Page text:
If you acknowledge to your sister that your husband often flies off the handle and slaps you, but you don’t react, do you expect she’ll tell you to leave him immediately?

Why do many of us think that the act of admitting we feel defenseless makes us look weak, when, in fact, it can be a sign of strength?

If you seek advice and guidance from a friend, a therapist, your husband—rather than letting a problem eat at you and possibly destroy your sense of wellbeing—aren’t you actually respecting yourself? I say it’s smarter to solve a problem than to pretend it doesn’t exist , or to anxiously mull it over and over, with no resolution in sight.

When I first went to a psychiatrist, at 17, my parents didn’t tell a soul. My father and I would surreptitiously leave the house when my mother was playing mahjong with her friends. I wonder where the ladies thought my dad and I were going at 8 PM on a Tuesday night. My parents couldn’t have the neighbors think they had a crazy daughter. How did that make them look?

Thank goodness, many more people today seek help, whether from therapists, their church, support groups like AA, their family or their friends. Yes, help often fails. It’s consistently reported, for example, that over 85 percent of those who go through drug or alcohol rehab fail and return to their addictions. But, without help, where would the 15 percent be?

Even when our vulnerabilities involve issues other than drugs or alcohol, say intense insecurity about our relationships or career, there’s really no shame in discussing it. I know someone who privately thinks he’s a failure because his girlfriend earns a great deal more than he does, and he’s developed a bitter attitude about almost everything and towards almost everyone. If only he’d recognize that his feelings of defeat have nothing to do with his girlfriend’s earnings and try to move on. His girlfriend, in the meantime, constantly coddles him because she can’t stand to see him depressed.

This begs the questions: What is our role when we see someone we love being consumed
by his or her own vulnerability?

Do we start by quietly offering advice? Do we stage an intervention? Do we walk away from her because she is harming, not only herself, but her friends and family? Do we ignore it completely?

When I heard about the death of Robin Williams, I couldn’t help but ask myself why those physically and emotionally closest to him—his wife and manager, for example—couldn’t see impending disaster. And, if they did, why did they leave him alone for even a minute? But I know these questions are naïve. Although Robin Williams admitted his vulnerabilities, for years, to millions of us, and sought treatment on more than one occasion, his brilliant, crazy, funny, distracted mind apparently spun completely out of whack. The only way he could control it was to permanently turn it off. No one could stop him.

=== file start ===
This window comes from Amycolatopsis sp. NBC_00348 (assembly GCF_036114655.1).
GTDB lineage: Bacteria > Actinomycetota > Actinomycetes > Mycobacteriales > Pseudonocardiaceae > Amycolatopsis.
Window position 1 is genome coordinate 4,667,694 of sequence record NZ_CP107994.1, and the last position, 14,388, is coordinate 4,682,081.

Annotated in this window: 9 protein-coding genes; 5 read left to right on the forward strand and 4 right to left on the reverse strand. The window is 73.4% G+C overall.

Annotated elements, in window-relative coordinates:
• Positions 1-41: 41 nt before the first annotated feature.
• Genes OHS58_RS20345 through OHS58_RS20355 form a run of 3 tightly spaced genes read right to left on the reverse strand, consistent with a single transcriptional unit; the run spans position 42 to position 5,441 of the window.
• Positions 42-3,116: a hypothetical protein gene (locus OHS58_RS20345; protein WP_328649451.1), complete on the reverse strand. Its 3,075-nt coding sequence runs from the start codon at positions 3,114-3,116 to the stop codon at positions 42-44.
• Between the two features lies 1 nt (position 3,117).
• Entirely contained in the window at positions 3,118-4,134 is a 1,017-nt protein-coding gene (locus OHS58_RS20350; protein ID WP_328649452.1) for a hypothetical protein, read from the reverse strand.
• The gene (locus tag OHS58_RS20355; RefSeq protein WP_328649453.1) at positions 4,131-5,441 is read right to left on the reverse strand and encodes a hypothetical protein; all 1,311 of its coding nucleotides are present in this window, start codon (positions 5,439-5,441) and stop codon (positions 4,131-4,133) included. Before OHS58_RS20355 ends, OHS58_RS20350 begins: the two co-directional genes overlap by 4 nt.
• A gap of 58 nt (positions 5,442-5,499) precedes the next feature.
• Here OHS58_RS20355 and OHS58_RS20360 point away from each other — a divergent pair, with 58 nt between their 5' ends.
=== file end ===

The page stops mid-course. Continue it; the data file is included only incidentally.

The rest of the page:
The Power of Love When Tragedy Strikes

I heard three things this past weekend that unnerved me, yet again made me understand the power of love in families.

The 38-year-old son of a former colleague died after fighting metastasized colon cancer for almost three years. I never met the young man, Chris Budd, but I worked closely with his father, Mike, who was an executive at Norelco, the company where I was public relations director when I was 26 to 33. I remember Mike as a man of great integrity, patience and understanding. I had lost contact with him but his wife, Linda, and I started playing Words With Friends earlier this year. Although we IM’d a number of times during games, Linda never once brought up her sick son. I didn’t know Linda well, but I remember meeting her when she was pregnant with Chris, and thinking she was a beautiful and classy woman.

It wasn’t until Linda’s posts recently started appearing on my Facebook newsfeed that I learned about the extent of her son’s illness and about the depth of love that surrounded him during his grueling treatment. “Mike and I were very fortunate to have been able to spend the last 10 days with Chris.